1. a particularly influential one published in Nature in 1970 by Ulrich Laemelli, on a new method of electrophoresis revealing as yet unknown proteins in a bacteriophage (unfortunately, if you don’t have a subscription, you’ll need to pay to read the whole paper…)

      To ask the author of this major sciencific paper, the OpenAccessButton enables to ask the author to upload a preprint/postprint version of his/her work in an open archive.

    1. Guzzella: Der Closed Access kann ja wohl nicht die Alternative sein. Da gibt man gewissen Firmen oder Verlagen die Möglichkeit, massiv Profit damit zu machen. Die Forschung wurde ja von der Öffentlichkeit finanziert – also soll die Gesellschaft als Ganzes profitieren.
  21. Aug 2017
    1. Doch zunehmend gewinnt man den Eindruck, dass auch Bibliotheken mehr und mehr tangiert werden von aktuellen politischen Umwälzungen und Ereignissen, denen sie sich nicht mehr verschliessen können und dürfen. Da ist zum Beispiel das Thema «Open Access», das deutlich mehr ist als eine weitere Spielart der Literaturversorgung. Es ist vielmehr eine politische und wirtschaftliche Problematik, die bis in die Führung von Staaten reicht und auf der gleichen Ebene wie Wirtschaftssubventionen oder Marktinterventio-nen abgehandelt wird. Denn die Konsequenzen sind so ge-waltig und grundlegend, dass viele Akteure sie nicht mehr zu überschauen scheinen und das Thema mit einem blossen Aktionismus mit ungewissem Ausgang vorantreiben.Gerade hier ist es wichtig, dass sich Bibliotheken ihrer Jahrhunderte alten Tradition als Kultur- und Gedächtnis-institution erinnern und neuen Trends – zumal wenn sie irreversible Konsequenzen haben – mit dem notwendigen Sachverstand und der gebotenen Tiefe nähern und die be-teiligten Akteure mit validen Informationen und Statements unterstützen. Die ETH-Bibliothek ist gerade bei diesem Thema im besten Sinne des Wortes professionell mit dabei: Qualifiziert, durchdacht, konstruktiv, aber ohne Schnell-schüsse.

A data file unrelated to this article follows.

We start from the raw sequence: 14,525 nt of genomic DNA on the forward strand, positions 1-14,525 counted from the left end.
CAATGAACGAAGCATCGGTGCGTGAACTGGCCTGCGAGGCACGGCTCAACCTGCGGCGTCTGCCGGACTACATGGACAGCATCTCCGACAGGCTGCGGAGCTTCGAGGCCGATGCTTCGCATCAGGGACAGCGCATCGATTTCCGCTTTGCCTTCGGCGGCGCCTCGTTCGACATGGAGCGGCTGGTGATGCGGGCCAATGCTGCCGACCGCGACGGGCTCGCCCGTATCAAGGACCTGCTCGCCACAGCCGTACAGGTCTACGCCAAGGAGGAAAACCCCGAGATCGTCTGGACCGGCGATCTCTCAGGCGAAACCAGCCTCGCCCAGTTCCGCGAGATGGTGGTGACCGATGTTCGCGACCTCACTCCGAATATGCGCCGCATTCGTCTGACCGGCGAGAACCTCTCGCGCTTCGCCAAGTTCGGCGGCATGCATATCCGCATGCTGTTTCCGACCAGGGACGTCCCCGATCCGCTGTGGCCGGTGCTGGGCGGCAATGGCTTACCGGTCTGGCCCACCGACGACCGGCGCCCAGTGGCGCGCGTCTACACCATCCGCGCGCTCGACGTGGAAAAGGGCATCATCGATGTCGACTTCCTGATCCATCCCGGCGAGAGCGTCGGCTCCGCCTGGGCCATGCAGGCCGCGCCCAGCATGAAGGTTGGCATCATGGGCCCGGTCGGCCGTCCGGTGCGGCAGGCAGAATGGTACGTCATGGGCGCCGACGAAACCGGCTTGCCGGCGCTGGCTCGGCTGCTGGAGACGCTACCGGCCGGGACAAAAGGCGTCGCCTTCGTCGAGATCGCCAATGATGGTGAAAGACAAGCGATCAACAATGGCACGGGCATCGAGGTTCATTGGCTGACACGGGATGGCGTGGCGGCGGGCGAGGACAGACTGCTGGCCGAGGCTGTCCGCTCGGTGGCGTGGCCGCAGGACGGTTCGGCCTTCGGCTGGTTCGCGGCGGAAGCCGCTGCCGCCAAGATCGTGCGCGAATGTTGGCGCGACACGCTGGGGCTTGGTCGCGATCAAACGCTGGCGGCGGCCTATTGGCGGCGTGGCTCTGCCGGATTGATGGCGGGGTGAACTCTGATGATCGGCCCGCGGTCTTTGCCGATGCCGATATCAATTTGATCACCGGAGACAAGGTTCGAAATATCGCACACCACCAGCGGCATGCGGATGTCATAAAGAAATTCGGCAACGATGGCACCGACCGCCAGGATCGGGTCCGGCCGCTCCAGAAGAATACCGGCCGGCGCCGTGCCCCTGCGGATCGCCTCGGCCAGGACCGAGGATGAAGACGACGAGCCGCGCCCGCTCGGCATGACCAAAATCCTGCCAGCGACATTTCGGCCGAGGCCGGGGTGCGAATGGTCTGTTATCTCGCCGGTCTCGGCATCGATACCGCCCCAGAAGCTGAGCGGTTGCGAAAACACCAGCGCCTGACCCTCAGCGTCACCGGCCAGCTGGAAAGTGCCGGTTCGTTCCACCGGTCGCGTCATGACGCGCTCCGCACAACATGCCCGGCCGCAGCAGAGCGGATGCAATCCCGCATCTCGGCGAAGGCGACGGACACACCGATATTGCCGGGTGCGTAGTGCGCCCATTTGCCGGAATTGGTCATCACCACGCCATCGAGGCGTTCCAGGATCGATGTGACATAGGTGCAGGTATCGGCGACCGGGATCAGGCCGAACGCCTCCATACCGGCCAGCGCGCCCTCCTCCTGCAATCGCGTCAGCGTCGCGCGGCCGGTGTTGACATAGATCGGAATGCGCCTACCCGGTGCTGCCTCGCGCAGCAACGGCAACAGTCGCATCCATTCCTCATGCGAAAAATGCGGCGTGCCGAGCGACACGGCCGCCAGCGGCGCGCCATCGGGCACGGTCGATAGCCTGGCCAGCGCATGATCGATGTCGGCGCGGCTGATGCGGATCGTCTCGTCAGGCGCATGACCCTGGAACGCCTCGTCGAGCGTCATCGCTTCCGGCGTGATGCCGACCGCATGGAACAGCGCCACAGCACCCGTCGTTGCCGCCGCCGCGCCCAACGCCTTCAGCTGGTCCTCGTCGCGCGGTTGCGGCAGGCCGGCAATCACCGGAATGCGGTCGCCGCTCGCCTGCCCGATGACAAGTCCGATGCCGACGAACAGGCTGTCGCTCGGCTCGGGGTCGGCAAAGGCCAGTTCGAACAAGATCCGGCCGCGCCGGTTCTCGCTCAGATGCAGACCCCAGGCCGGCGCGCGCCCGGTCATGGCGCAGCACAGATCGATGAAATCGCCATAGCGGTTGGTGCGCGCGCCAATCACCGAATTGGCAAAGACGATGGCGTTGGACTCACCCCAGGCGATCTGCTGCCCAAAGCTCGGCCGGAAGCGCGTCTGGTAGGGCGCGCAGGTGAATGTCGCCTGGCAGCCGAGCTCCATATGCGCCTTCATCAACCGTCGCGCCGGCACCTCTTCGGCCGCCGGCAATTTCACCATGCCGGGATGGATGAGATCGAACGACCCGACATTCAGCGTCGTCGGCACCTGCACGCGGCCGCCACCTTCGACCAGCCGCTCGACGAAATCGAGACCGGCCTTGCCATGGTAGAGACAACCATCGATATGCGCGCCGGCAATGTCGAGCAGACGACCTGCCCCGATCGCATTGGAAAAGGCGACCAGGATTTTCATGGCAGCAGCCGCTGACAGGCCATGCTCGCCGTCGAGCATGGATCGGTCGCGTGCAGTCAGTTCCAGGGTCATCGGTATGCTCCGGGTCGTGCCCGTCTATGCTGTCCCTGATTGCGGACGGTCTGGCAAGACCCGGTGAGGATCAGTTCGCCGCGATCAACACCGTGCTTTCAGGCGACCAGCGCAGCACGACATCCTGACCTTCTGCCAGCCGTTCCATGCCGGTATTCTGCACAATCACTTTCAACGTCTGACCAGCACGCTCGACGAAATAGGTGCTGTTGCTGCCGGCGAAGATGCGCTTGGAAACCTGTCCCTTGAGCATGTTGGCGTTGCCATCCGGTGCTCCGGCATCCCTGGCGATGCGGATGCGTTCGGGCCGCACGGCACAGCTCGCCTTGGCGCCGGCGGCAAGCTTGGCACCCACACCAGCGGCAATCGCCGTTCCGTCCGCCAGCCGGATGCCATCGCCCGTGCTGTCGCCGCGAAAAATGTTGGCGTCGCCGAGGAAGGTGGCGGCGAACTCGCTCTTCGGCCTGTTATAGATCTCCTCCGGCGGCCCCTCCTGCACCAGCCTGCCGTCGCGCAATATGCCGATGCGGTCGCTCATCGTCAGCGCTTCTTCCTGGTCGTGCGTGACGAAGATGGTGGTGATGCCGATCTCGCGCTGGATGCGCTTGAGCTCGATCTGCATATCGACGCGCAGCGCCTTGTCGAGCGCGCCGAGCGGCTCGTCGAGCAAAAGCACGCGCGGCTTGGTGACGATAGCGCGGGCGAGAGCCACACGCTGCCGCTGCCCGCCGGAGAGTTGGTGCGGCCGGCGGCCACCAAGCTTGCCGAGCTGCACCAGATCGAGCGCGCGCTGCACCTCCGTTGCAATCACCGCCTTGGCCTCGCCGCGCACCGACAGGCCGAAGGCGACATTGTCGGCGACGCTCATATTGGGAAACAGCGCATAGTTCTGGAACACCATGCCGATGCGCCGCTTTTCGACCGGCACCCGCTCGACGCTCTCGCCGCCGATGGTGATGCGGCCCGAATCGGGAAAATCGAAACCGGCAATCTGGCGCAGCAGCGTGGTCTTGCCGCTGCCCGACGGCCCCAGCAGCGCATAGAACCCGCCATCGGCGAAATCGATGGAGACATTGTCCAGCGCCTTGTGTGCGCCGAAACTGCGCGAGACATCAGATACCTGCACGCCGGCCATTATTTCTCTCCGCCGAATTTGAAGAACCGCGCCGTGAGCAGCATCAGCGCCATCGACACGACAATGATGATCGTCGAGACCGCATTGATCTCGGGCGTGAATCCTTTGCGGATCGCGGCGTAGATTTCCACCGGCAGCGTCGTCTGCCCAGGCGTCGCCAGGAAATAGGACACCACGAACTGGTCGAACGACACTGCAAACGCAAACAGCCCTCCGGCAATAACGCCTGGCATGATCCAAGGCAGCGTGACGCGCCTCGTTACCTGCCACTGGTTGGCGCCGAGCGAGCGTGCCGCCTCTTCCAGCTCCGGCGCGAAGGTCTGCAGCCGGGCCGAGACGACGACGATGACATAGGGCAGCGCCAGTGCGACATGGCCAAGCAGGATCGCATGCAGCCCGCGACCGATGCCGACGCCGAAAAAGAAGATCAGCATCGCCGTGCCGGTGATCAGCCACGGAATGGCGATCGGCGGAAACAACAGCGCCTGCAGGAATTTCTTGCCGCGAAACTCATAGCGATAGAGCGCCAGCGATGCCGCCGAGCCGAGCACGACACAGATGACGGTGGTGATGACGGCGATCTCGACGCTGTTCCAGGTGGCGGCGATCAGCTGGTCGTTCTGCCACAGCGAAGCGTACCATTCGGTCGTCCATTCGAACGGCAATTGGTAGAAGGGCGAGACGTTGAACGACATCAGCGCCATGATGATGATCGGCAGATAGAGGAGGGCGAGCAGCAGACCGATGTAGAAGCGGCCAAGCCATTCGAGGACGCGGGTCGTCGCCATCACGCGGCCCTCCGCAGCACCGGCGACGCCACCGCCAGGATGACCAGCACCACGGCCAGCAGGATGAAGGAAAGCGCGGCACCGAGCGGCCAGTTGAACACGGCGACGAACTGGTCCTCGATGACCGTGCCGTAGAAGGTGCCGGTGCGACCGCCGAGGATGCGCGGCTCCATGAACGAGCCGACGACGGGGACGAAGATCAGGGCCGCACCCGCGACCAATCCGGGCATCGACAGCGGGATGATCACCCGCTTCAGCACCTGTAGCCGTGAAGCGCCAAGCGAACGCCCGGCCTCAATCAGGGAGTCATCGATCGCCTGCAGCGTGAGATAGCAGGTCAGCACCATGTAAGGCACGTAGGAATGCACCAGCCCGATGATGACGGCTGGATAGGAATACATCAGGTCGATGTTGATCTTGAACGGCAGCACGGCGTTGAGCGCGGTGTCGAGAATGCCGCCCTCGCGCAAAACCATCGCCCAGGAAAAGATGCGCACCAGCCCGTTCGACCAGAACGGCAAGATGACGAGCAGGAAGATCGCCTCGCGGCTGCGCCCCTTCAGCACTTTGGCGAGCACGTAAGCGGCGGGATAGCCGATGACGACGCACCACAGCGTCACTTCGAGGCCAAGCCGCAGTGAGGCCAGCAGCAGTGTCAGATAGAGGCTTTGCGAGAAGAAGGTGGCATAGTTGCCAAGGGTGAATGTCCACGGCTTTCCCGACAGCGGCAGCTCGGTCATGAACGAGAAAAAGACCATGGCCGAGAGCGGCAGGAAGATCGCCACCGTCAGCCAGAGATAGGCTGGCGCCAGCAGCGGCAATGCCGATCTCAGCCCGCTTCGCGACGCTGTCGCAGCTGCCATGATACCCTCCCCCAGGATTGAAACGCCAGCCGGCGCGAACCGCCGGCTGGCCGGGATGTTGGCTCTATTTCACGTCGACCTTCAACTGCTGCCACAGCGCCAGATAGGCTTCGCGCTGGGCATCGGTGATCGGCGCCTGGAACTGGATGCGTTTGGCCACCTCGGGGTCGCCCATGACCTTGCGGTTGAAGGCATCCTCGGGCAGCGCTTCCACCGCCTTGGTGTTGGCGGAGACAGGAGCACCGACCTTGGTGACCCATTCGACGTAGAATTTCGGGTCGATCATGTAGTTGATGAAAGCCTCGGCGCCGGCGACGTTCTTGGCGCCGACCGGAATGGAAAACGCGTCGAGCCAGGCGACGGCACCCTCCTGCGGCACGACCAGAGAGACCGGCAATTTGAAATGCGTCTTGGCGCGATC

Ja, kein Schnellschuss.

  22. Jul 2017
    1. “bizarre” “triple-pay” system, in which “the state funds most research, pays the salaries of most of those checking the quality of research, and then buys most of the published product”.
    1. In the early '90s, so-called open access journals started to make scientific research free to anyone with working WiFi by shifting costs to scientists, who pay an upfront fee to cover editing.

      Why say "so called" open access journals?

  23. May 2017